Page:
However, I can still exercise a right to make my voice heard on September 19. I can’t vote in parliamentary elections (Riksdag) but am eligible to vote in the county council (landsting) and municipal elections (kommun) that take place in parallel, every four years.
Still, my distress does not go unnoticed and I am invited to drown my sorrows over a cup of coffee with Juan Navas, friend, former journalist and first-time voter.
As a new Swede Juan Navas is happy to get the chance to vote. Photo: Christine Demsteader
The former US–German citizen became US–Swedish in 2007. “Anyone who makes any decision to be a citizen wants to become an active citizen,” he says. “You want to contribute, be part of society and influence your surroundings through participating in the election.”
Navas has lived in Sweden for 13 years and is a fluent Swedish speaker. Yet, he insists you don’t have to be kept in the dark if you don’t speak Swedish. I intend to do my political homework over the next few days.
September 2, 2010: Learning about Swedish politics
Indeed, he’s right. The websites of the seven Swedish parties now in parliament have extensive information in a double-digit number of languages.
What’s needed is some perspective and objectivity — but English speakers in Sweden have the added benefit of a variety of news sources. Firstly, SR International, Radio Sweden’s English news service, has an impressive array of interviews with party leaders on their website. The Local, an independent site covering Sweden’s news in English, has lively discussion forums and will be live blogging on election night.
And then, of course, there is a lot of information on Swedish politics and society here on Sweden.se, Sweden’s official website. At last, it seems I’m ready to vote.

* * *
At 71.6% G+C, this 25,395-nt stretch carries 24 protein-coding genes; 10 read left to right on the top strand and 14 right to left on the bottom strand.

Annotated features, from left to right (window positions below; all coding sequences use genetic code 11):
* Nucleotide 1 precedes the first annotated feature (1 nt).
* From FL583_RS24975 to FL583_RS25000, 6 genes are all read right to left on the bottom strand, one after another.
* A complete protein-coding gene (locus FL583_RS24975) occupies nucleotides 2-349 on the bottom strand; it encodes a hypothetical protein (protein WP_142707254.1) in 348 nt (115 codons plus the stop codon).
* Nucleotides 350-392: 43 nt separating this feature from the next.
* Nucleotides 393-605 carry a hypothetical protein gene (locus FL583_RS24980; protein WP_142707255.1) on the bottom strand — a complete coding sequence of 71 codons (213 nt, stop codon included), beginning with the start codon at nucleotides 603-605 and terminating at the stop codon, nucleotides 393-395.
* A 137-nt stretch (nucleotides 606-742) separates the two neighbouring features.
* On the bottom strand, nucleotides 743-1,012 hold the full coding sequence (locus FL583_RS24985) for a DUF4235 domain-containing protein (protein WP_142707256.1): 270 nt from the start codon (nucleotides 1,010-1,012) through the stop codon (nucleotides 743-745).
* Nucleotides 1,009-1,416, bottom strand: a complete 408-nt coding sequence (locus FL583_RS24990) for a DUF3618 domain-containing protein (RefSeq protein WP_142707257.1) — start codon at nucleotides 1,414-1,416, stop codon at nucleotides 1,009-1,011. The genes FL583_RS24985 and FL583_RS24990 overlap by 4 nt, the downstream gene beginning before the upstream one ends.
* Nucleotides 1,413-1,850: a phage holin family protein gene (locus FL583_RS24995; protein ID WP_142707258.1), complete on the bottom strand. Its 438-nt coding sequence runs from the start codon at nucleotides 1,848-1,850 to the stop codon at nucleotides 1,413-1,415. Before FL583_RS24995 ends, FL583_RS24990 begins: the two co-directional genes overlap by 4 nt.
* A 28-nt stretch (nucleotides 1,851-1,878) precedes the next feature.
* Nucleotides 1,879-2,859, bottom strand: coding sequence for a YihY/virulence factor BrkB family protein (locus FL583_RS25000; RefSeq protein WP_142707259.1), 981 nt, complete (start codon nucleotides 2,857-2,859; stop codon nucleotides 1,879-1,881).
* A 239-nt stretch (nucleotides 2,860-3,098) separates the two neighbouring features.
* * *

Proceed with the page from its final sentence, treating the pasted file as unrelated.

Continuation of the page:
September 5, 2010: To the (advance) polls
Advance voting began on September 1 and I choose to avoid the expected rush on September 19. It’s a popular decision; according to the Election Authority, 32 percent of Swedes who voted in 2006 did so before election day.
Why not take a break from your shopping and go to the polls? Photo: Christine Demsteader
I avoid the traditional type of polling station — the conventional school hall or public library — and opt for a modern Swedish alternative. I’ve found a polling station in the middle of a Stockholm mall and vote in between lunch and a shopping trip to H&M. (You can also vote at the Stockholm City Museum and the Central Station.)
It’s a quick and simple process. The ballot papers are different colors — yellow for parliament, blue for county council and white for municipality. Yellow has never been my color anyway, so I take the blue and white ballots I’m eligible for and wait my turn. There’s a small queue for the curtained cubicle, which looks like a makeshift confessional.
Now, I’m not going to confess which way I voted. And in Sweden it’s not deemed very polite to ask a native their political persuasion. But like the majority of the Swedes, I’ll be keeping a close eye on the polls until election day is over. Remember, I am Swedish now. And by the next election in 2014, I will be the expert on how to vote in Sweden.
On the day of the general election 2010, Christine Demsteader will have been a Swedish citizen for 28 days. She is still slightly bitter, however, that she will have to wait another four years until she votes for the first time in a Swedish parliamentary election.
The author alone is responsible for the opinions expressed in this article.